At the end of the molasses phase, the blue detuned hollow beams are switched on. These beams are derived from an extended cavity diode laser (New Focus Vortex TLB-7000), which is amplified to 200 mW by a tapered amplifier stage (Eagleyard Photonics EYP-TPA-0780-01000-3006-CMT03). 100 mW is coupled into polarization maintaining fiber, whose output is collimated to a 1/e2 intensity waist of 1.7 mm. The diffraction efficiency of the reflective SLM is ∼50% at 780 nm. We have used a detuning of +12 GHz from the F=3 to F’=4 transition, determined by measuring the beat signal between the MOT laser and the blue-detuned light with a fast photodiode. The deflection efficiencies of the AODs are ∼50%, and they each shift the laser frequency by ∼75 MHz. For purely 1D motion, we use only 1 AOD inserted into the 8f relay to increase the available laser power.
At the end of the guiding time T, the blue-detuned light is extinguished and the MOT and repump beams are switched on for 5 msec to image the remaining atoms onto a CCD camera. For all demonstrations with atoms, we have used hollow beams with n=4. An image of the beams at the MOT location is shown in Fig. 4(a). The full-width at half-maximum wall thickness of the beam is ∼70 μm, and the diameter of the central ring measured between wall maxima is ∼440 μm. For 20 mW of laser power, the barrier height is ∼ħΓ/4, or ∼75 μK. The scattering rate of an atom at the peak intensity is Γsp = 2π ∙ 750 Hz. As described above, the use of blue-detuned potentials, which confine the atoms to the dark regions, reduces this scattering rate substantially [23-24].
In Fig. 4(b), we demonstrate oscillatory motion of the confined atoms so that they follow a trajectory x(t) = 0.5A[1-cos(2πt/T)], with A = 0.9 mm, and T = 50 ms. The total frequency change applied to the AOD is ∼4 MHz. The loss of atom number over this period is primarily due to the atoms that were initially captured near the edges of the trap. These atoms will boil out of the trap quickly due to the small detuning. We have compared the loss rate in a static trap (A = 0) and moving trap (A = 0.9 mm) (Fig. 5) by fitting the remaining atom number to a decaying exponential, and found equivalent decay constants. With trap oscillation, the 1/e decay constant is 21 +/- 2 msec; in the static case it is 23 +/- 2 msec. Because the MOT is initially larger than the trap volume, we have used only the data after 10 msec expansion for the fit.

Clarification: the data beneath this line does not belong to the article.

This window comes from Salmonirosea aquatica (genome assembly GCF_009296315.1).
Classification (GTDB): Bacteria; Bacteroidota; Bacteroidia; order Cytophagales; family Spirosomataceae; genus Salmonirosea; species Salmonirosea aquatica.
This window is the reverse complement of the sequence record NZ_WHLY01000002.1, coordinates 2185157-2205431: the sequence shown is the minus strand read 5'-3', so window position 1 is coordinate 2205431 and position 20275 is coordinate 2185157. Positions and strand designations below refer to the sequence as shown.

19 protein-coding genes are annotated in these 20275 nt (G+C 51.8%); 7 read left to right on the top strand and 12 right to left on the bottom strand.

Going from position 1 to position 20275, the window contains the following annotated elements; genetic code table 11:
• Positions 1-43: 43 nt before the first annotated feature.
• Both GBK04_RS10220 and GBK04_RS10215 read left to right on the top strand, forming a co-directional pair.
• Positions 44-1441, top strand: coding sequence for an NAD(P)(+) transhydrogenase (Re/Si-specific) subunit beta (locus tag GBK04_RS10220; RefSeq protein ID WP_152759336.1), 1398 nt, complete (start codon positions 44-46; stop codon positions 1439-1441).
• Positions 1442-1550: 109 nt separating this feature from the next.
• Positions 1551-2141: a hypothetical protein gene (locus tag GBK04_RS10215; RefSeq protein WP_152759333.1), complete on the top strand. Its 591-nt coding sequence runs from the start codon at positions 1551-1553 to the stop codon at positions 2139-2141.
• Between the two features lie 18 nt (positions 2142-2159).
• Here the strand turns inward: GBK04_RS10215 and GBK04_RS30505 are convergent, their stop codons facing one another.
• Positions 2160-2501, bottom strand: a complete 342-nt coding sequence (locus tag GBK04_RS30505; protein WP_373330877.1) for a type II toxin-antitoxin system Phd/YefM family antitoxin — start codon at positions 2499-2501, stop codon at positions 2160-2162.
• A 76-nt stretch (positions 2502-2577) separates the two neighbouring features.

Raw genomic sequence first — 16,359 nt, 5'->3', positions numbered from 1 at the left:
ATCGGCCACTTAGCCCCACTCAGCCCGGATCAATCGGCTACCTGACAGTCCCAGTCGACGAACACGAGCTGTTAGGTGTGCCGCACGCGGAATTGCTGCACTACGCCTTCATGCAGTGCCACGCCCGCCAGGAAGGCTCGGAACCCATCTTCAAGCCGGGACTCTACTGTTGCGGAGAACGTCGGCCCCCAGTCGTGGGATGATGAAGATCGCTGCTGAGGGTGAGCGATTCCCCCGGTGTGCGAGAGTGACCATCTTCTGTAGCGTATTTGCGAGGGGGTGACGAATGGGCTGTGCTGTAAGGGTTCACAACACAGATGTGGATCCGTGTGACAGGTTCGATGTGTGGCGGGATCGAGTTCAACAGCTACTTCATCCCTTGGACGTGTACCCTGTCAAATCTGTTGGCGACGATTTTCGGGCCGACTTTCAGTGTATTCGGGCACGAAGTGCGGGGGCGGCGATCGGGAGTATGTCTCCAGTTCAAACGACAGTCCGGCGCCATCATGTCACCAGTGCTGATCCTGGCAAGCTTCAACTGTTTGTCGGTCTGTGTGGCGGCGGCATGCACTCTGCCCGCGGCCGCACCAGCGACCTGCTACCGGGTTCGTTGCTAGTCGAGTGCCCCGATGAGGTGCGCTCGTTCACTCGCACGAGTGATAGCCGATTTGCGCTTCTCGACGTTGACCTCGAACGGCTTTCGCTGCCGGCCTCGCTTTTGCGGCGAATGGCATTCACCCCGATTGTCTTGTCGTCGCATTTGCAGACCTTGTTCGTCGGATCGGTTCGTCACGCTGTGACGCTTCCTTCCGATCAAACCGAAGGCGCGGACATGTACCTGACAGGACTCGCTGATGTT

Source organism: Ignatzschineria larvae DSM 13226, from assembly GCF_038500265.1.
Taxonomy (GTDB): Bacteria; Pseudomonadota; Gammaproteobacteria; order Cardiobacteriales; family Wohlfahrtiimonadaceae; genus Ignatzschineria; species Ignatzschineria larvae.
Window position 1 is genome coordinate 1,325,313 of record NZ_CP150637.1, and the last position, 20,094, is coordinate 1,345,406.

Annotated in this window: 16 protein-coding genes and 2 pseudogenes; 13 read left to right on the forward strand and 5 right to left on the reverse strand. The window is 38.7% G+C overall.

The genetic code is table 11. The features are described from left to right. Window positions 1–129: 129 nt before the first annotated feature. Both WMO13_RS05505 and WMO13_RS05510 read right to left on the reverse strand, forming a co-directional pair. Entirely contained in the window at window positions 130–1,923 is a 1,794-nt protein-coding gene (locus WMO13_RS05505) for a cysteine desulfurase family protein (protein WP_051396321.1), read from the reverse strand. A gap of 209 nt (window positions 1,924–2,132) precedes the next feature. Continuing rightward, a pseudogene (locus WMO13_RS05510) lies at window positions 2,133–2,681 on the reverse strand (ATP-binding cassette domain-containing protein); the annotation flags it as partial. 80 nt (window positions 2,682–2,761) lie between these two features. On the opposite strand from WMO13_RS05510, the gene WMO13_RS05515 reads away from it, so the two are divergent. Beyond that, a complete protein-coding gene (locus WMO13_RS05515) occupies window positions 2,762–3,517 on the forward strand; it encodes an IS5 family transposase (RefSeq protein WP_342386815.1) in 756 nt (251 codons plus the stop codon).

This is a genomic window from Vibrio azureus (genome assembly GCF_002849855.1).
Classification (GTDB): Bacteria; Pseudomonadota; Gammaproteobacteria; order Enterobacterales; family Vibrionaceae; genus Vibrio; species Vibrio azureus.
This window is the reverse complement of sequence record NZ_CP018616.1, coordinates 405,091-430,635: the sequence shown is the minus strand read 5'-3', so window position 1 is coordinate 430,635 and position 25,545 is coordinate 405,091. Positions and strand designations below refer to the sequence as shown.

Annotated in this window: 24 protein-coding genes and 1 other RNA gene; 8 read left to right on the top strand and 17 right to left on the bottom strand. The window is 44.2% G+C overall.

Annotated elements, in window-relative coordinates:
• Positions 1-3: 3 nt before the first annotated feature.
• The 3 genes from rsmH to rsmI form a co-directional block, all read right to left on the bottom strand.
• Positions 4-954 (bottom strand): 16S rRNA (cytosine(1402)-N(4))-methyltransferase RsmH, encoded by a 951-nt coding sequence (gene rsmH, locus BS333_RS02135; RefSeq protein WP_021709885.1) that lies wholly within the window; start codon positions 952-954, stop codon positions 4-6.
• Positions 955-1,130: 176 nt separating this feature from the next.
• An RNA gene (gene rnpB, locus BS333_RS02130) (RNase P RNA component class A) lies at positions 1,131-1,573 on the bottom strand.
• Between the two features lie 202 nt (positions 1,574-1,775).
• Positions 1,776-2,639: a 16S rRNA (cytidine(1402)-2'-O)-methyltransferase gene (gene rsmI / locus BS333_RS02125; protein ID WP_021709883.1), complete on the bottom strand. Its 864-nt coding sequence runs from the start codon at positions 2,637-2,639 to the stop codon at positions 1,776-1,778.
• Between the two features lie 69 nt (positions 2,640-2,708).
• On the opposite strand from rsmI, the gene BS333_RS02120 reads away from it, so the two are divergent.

In addition to linear motion of one atom trap, we have demonstrated 2D motion of the trapped atoms, as well as control of three distinct ensembles. For 2D motion, we added an AOD prior to the chamber entrance to provide vertical motion. This second VCO is driven π/2 out of phase with the first to generate the circular motion. Figure 6 shows the atoms moving in a 0.5mm diameter circle in a period of 50 msec.
Finally, we have demonstrated 1×3 linear arrays of traps, and independent motion of each trap site by driving a single AOD with three simultaneous RF frequencies (Fig. 7). In the 1 × 3 array, all frequencies start out at 75 MHz. At time T=0, two hollow beams begin moving with equal and opposite sinusoidal motion, and the third remains stationary. The clouds are separated up to ∼1 mm apart from each other and rejoined 50 ms later. Atom loss is higher in this case, because the trapping power at each site is further reduced by a factor of 3. Some of this loss can be observed along the vertical direction in Fig. 7. We note that the spacing between traps and the trap size will scale linearly with the focal length f 0.
Splitting an atom cloud with hollow beams in this manner is clearly not ideal, since the atoms are forced to climb up and down a large optical potential during the splitting process. The atoms then slosh back and forth in their respective potentials; this behavior can be seen in the central site of the 1 × 3 array in Fig. 7. This was done as a matter of technical convenience, as the goal of this report has been to demonstrate the smooth spatial control over trapping sites offered by the AODs.
4. Summary and conclusions
This work represents a step towards using purely optical potentials for rapid dynamical control of atom traps. We have demonstrated high-speed cold atom manipulation using a combination of spatial and acousto-optic light modulation. We have used crossed hollow beams with high charge number to smoothly move atom clouds along multidimensional trajectories, and controlled multiple atom clouds independently and simultaneously. The AOD offers flicker-free high-speed control of the atoms with no interframe artifacts. The techniques are potentially of use for atom waveguides and interferometers, and for controlled collisions of atoms.
This work was funded in part by the Office of Naval Research and by the Defense Advanced Research Projects Agency.
References and Links